The effort to allow cannabis ads on local radio and TV is fading. | Story

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Broadcasters’ hopes of cashing in on the cannabis legalization trend took a step forward on Wednesday. The U.S. House of Representatives approved a series of budget bills on a 220-207 vote, including one that would pave the way for local radio and TV stations to accept cannabis ads as long as they are located in a state where the drug has been legalized.

As Indoor Radio First reported last month, the language that would open the door for broadcasters to air cannabis ads was hidden deep within the federal budget proposal in the Financial Services and General Government section of the huge federal budget. This would prevent the Federal Communications Commission from taking administrative action against broadcasters who accept cannabis advertisements, as long as cannabis has been legalized in the state or jurisdiction in which the station is licensed. But even in places where local laws haven’t changed, the FCC wouldn’t be able to prosecute a station if it accepts advertisements from a company selling hemp, hemp-derived CBD products, or other cannabinoid products derived from hemp.

The Safe Advertising Coalition — the group of state broadcast associations that advocates for cannabis ads — says the change recognizes the injustice of the current situation with cannabis advertising.

“This provision passed by the House is a major step forward in leveling the playing field for local broadcasters and radio broadcasters,” said David Donovan, president of the New York State Broadcasters Association and head of the Safe Advertising Coalition. “The provision makes it clear that the law of the state in which a station is licensed must determine whether a station can accept cannabis advertising if it chooses,” it said in a statement.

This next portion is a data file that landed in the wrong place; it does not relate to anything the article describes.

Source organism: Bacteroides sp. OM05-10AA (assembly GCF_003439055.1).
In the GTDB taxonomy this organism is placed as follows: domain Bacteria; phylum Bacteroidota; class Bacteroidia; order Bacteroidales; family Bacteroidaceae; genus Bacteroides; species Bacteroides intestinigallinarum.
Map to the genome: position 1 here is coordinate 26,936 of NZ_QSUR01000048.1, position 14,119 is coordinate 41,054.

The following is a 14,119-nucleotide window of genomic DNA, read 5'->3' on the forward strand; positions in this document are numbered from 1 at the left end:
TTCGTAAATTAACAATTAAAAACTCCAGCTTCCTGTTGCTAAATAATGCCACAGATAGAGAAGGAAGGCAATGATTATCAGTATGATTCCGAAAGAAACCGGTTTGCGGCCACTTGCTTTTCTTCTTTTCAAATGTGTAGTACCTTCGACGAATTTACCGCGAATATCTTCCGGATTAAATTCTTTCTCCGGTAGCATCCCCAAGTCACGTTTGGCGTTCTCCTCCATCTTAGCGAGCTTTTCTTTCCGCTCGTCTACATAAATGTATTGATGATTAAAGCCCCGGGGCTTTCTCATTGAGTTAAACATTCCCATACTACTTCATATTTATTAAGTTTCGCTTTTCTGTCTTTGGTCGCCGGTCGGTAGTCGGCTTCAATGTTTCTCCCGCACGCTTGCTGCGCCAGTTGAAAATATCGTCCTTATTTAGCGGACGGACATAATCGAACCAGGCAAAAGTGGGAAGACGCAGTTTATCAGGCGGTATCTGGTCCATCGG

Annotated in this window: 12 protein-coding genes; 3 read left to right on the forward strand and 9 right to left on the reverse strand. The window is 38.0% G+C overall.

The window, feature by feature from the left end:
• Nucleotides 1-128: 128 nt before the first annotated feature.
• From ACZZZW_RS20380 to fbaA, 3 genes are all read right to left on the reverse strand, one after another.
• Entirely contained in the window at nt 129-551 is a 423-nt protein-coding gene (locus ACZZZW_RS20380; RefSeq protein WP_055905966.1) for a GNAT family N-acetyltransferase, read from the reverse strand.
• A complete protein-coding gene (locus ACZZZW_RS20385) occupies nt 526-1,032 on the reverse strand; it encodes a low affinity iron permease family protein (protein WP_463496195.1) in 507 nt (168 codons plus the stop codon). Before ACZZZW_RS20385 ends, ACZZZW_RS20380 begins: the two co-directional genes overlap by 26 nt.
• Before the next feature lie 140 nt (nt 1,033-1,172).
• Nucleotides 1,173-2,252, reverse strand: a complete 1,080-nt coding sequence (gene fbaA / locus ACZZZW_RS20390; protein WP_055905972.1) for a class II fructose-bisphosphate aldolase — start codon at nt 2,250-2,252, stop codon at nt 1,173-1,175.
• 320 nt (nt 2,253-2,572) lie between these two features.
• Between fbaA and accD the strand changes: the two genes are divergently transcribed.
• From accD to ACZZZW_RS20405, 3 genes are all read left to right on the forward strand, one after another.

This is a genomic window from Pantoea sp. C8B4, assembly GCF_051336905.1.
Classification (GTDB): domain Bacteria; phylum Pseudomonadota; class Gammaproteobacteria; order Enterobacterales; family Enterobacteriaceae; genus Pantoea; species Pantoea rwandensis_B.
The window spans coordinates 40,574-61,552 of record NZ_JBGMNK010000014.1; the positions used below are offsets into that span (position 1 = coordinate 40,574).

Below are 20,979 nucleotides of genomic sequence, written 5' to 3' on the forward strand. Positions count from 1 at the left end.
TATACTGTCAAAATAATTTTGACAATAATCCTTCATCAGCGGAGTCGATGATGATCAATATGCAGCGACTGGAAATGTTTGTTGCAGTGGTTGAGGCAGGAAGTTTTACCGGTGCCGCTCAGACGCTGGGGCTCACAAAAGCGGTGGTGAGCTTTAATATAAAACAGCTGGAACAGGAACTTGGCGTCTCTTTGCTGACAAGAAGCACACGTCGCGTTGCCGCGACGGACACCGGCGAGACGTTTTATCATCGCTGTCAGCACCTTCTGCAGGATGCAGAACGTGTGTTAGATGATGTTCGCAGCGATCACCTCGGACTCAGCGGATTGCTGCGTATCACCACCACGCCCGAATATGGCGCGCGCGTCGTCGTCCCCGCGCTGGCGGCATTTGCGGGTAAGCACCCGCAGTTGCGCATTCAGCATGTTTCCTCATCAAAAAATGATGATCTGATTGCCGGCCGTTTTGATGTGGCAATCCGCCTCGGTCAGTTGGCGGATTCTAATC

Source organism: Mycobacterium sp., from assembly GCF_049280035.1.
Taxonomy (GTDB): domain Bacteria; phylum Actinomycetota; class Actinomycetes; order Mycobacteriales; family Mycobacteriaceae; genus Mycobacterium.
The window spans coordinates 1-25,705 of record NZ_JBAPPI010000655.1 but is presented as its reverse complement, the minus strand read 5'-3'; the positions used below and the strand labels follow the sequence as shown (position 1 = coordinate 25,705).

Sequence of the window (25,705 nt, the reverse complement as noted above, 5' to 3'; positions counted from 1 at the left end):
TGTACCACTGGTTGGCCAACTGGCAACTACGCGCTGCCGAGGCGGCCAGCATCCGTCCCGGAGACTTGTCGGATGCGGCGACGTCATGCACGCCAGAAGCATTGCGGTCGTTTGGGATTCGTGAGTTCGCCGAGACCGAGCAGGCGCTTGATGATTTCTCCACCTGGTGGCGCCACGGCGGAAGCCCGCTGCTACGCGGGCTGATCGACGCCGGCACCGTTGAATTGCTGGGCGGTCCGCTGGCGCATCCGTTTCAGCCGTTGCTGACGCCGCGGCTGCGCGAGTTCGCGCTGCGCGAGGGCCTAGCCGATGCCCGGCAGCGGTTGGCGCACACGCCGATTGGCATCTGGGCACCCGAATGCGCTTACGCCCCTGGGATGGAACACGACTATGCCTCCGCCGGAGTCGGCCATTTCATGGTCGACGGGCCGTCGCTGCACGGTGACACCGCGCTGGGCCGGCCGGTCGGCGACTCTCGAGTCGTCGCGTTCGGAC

Attention now turns to the Senate where cannabis ads face a steeper climb as Democrats must secure at least ten Republican votes. Broadcast lobbyists tell Indoor Radio that they expect several GOP senators to oppose the liberalization of drug advertising rules. But Donovan remains optimistic. “We look forward to working with the US Senate and the FCC to help restore parity between local broadcasters and other media,” he said.

Since the cannabis exclusion appears in a budget bill, if approved, it would only be in effect during the budget year that begins October 1. But if the experiment proves successful, it could serve as a way to convince lawmakers or the FCC to make the exemption for cannabis advertising permanent.

In the meantime, the National Association of Broadcasters called the House vote an “important step” to allow broadcasters to be treated the same as other media when it comes to cannabis advertising.

“While we are delighted to see the Chamber act, broadcasters will continue to work with policymakers for a permanent resolution of this competitive disparity for the benefit of consumers,” NAB spokesman Alex Siciliano said.

Currently, 37 states, three territories and the District of Columbia (DC) allow the medical use of cannabis products. Nineteen states, two territories and DC have passed measures to regulate cannabis for non-medical adult use. In these states, local radio and television stations are currently unable to accept advertisements from legally licensed cannabis distributors, lest it jeopardize their broadcasting license.

The budget bill would prevent the FCC from using money to deny a license renewal or station sale application as punishment for airing cannabis or cannabis-derived advertising. The bill would also prohibit the FCC from requiring that an advance license renewal application be filed by a station to take these ads. And the FCC would be prohibited from imposing fines.

It’s unclear how many advertising dollars might be paid to broadcasters by cannabis companies, and estimates of the entire advertising market are hard to come by. According to Statistica, cannabis advertising spending in North America is expected to reach $1.6 billion in 2022.

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